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USA 4-40 thread.


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Can any body tell me what thread the Dubro 4-40 threaded items correspond to please? I want to use the Dubro n/o 302 4-40 steel rod ends, what thread type  can I use. Is there a similar that can be engaged, aim is not to keep ondoing it so a close type  that might even be helped with thread ock or glue,is there asimple answer, I doubt it.

Thanks in advance.

Bas

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I would reckon, if you buy a 4-40 die, you could cut a 4-40 thread onto 3 mm rod, as long as the steel is not too hard.

Or, you might get away with just cutting a 4-40 thread, straight onto a 3mm thread. But a caveat here, test the result is fit for purpose

 

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If the rod is even slightly undersize then the clevis etc might slip under load.

Note that threaded rods supplied for RC are usually rolled threads which means the rod is undersize and the threading action increases the actual size.  So you probably cannot cut a thread on the other end etc.

Tracy Tools are a good place to buy taps and dies  - a 4-40 die is 3 pounds

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Or possibly some epoxy. Then, if they need shifting, a warming from a gas flame will undo.

The problem with mixed threads, how much do you trust them.
I have a memory, BA pilot, windscreen blew out, plane landed, and a female crew member was holding him in by ankles. Mixed metric and imperial threads. 

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35 minutes ago, Don Fry said:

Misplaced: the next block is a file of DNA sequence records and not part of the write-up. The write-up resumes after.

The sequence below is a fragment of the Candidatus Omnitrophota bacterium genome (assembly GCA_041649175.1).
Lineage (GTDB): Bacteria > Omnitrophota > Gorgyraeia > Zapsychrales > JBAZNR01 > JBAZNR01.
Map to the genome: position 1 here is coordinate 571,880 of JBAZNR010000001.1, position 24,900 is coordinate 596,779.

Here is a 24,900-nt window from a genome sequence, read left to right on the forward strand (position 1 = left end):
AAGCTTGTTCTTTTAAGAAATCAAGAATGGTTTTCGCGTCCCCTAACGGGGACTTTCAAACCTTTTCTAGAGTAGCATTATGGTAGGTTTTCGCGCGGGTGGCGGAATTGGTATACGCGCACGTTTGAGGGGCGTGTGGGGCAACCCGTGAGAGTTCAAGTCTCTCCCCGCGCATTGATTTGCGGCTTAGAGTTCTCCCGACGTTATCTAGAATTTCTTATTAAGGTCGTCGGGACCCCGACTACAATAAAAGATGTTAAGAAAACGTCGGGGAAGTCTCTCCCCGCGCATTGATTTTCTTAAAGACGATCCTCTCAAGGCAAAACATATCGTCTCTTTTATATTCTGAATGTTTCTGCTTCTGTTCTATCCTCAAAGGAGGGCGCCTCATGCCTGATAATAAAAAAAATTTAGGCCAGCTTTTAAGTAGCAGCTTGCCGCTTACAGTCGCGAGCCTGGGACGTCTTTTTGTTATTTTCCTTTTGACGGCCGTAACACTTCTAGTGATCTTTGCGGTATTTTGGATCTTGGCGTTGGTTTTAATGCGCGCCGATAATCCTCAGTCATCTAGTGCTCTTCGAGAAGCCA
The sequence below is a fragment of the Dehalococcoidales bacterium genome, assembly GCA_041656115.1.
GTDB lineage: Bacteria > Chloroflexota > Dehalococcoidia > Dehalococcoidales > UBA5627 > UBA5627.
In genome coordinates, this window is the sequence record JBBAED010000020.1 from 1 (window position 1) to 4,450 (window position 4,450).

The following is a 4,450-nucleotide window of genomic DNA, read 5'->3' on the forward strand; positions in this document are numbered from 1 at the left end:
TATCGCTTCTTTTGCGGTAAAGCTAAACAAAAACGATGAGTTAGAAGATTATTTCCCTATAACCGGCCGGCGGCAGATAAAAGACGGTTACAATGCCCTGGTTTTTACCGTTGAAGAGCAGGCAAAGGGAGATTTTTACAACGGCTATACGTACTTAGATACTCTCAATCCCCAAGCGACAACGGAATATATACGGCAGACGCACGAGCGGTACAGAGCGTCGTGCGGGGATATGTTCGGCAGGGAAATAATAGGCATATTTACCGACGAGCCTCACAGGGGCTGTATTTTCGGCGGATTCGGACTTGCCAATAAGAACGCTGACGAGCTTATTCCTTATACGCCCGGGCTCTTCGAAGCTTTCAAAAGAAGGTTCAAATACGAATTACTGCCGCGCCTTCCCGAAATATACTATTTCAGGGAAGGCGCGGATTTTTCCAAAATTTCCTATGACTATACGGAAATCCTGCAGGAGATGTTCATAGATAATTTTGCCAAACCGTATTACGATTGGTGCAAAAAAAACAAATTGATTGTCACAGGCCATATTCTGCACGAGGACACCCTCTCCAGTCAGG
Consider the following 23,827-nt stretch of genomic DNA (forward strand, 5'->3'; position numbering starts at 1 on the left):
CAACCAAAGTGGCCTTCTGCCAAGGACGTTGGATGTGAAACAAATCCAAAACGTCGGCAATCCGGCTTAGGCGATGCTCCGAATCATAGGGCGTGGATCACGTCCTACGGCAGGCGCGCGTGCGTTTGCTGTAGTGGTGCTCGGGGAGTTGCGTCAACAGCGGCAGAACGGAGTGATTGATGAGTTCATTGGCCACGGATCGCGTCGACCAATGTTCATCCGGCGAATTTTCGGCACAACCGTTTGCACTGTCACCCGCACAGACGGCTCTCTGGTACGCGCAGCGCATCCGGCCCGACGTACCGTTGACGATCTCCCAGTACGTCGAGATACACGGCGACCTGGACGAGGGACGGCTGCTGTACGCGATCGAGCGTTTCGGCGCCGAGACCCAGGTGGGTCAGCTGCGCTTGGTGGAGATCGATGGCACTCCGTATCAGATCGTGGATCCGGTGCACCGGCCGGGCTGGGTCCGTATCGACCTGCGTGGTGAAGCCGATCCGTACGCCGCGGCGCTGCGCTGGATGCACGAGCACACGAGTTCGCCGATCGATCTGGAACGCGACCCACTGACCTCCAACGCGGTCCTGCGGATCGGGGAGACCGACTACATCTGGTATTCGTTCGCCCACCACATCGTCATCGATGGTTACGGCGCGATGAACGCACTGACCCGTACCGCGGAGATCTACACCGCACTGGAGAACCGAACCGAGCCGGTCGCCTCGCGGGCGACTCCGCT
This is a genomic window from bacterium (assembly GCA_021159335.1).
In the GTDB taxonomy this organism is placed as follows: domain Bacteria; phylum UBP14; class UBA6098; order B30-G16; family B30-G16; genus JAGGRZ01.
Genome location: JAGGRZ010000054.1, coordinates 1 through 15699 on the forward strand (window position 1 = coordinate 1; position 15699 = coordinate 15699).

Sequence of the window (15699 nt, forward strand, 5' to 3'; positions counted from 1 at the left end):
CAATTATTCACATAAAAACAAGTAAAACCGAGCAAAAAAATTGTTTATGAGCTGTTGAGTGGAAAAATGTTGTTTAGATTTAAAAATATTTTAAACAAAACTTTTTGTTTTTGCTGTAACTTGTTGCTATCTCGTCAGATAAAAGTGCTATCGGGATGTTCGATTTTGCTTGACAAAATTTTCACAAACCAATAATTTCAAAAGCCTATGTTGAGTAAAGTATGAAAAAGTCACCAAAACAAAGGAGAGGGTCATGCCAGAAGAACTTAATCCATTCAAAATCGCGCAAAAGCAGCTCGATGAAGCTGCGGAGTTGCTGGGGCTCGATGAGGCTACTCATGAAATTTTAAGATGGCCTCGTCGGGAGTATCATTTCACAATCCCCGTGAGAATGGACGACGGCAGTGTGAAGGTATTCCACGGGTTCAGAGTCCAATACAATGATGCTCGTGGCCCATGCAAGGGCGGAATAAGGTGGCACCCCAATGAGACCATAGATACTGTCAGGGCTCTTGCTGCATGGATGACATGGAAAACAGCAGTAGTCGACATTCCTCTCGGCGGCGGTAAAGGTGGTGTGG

......

I have a memory, BA pilot, windscreen blew out, plane landed, and a female crew member was holding him in by ankles. Mixed metric and imperial threads. 

It was actually a male crew member who grabbed his legs.

Story with photo of all involved at the pilot's bedside afterwards HERE.

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Wherever possible I take US threaded components and throw them as hard as possible into the dustbin and replace them with metric.  I have one Great Planes ARTF Super Stearman which has some US threaded components built into the wings for the interplane struts and I'm forced to use US components but otherwise, see my first sentence.  The chances of apparently correctly fitting threads failing is too great.

 

Geoff

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41 minutes ago, Gary Manuel said:

It was actually a male crew member who grabbed his legs.

Story with photo of all involved at the pilot's bedside afterwards HERE.

Gary, you are right. I am a born romantic, and remembered lusts cloud memories. 
Still involves idiots confusing metric and American threads.

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40 minutes ago, Geoff S said:

Wherever possible I take US threaded components and throw them as hard as possible into the dustbin and replace them with metric.  I have one Great Planes ARTF Super Stearman which has some US threaded components built into the wings for the interplane struts and I'm forced to use US components but otherwise, see my first sentence.  The chances of apparently correctly fitting threads failing is too great.

 

Geoff